Talking Exam Alternatives with Ross Monaghan


Deakin University academic Ross Monaghan shares some advice for fellow teachers considering exam alternatives in light of recent COVID-19 changes to teaching.

March, 2020 in Community
An illustration of a student working on their exam alternative assessment on their laptop.

With COVID-19 forcing universities and educators to rethink how we deliver courses and exams, we caught up with Deakin University Lecturer, Ross Monaghan, to discuss exam alternatives in Cadmus. As part of Deakin's Exam Innovation project, Ross used Cadmus to create an online alternative to an invigilated assessment. He shared his experience and advice for teachers considering using Cadmus for the upcoming exam period.

How was your experience using Cadmus as an alternative to an invigilated assessment?

Ross: I found Cadmus very easy to use — I think it's an ideal platform to assist in this situation. It integrates well with our LMS, so academics could almost "cut and paste" exam material into Cadmus. And the added academic integrity assurances provided by Cadmus are incredibly beneficial to academics.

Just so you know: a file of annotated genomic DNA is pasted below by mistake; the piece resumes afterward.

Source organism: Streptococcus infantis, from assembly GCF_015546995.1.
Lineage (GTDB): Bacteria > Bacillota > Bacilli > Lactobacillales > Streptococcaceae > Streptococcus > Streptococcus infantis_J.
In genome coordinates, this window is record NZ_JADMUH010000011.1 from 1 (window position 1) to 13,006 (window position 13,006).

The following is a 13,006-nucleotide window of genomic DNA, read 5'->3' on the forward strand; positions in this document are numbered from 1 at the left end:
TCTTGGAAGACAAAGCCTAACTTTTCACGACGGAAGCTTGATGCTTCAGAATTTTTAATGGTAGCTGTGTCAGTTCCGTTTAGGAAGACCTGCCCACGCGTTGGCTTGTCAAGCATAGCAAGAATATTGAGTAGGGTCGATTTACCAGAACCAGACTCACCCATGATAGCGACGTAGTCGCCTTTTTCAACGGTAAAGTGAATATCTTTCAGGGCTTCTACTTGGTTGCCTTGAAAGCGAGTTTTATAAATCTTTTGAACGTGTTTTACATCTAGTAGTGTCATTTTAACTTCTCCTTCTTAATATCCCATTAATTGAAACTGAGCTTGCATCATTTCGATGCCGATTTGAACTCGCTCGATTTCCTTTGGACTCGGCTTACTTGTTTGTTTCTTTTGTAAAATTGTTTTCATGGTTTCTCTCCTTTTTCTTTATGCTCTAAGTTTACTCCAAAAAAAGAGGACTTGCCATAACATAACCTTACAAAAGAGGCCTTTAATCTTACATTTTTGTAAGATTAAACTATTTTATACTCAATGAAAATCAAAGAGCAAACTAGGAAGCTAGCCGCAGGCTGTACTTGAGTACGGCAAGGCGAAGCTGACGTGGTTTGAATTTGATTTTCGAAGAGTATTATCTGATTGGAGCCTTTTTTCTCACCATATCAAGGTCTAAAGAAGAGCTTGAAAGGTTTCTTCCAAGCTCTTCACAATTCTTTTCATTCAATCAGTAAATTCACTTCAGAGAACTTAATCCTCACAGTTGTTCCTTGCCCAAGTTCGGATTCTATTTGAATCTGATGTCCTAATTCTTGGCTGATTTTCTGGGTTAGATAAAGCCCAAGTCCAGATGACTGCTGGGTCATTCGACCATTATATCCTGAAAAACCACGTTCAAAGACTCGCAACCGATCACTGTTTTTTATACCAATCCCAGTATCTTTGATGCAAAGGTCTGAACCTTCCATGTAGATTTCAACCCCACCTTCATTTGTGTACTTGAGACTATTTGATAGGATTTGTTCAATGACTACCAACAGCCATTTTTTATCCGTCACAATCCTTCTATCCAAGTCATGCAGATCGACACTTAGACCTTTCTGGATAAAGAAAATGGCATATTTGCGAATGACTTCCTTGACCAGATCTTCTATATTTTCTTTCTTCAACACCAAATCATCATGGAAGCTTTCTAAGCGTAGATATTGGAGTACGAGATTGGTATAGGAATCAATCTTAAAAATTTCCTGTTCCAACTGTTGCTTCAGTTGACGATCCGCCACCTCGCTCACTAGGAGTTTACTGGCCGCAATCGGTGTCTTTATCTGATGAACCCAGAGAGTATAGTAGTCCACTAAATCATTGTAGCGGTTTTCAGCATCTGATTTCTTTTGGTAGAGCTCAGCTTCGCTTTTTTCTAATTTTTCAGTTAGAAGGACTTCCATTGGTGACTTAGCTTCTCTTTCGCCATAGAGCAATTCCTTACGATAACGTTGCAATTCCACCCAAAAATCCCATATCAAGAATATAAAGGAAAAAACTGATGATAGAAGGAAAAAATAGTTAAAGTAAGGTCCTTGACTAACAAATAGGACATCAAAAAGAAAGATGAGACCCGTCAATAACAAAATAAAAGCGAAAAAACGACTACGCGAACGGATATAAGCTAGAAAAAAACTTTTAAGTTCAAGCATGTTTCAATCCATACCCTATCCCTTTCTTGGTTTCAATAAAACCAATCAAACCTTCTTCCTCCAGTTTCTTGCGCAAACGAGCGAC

With all the changes this semester, many academics are experiencing an extreme workload. How do you think Cadmus will impact teachers workloads?

Ross: From my experience, there was minimal impact on workload. Marking is easy via the integration with Turnitin's Feedback Studio, and Cadmus gives you the ability to keep track of multiple markers. And sessional teaching staff would require minimal training, in fact even just a short email. I think it's important to note that students loved the experience as well — it's a clean and easy to use interface.

What sort of exam alternatives do you think Cadmus works well for?

Ross: It'll be a great alternative to exams, particularly for essay questions or long written answers. I think it would work well for short answers or a mix of long and short answer questions. It's not for all assessments though — it probably won't be suitable if you need students to draw diagrams, or if you have multiple-choice questions. 

Lean more about Exam Alternatives here

Keep learning…

Topics for the water cooler. Delivered to your inbox.

An illustration of a person with a large lightbulb for a head. There is a tap connected to the lightbulb, which is dripping water onto a growing plant. It sounds weird, I know.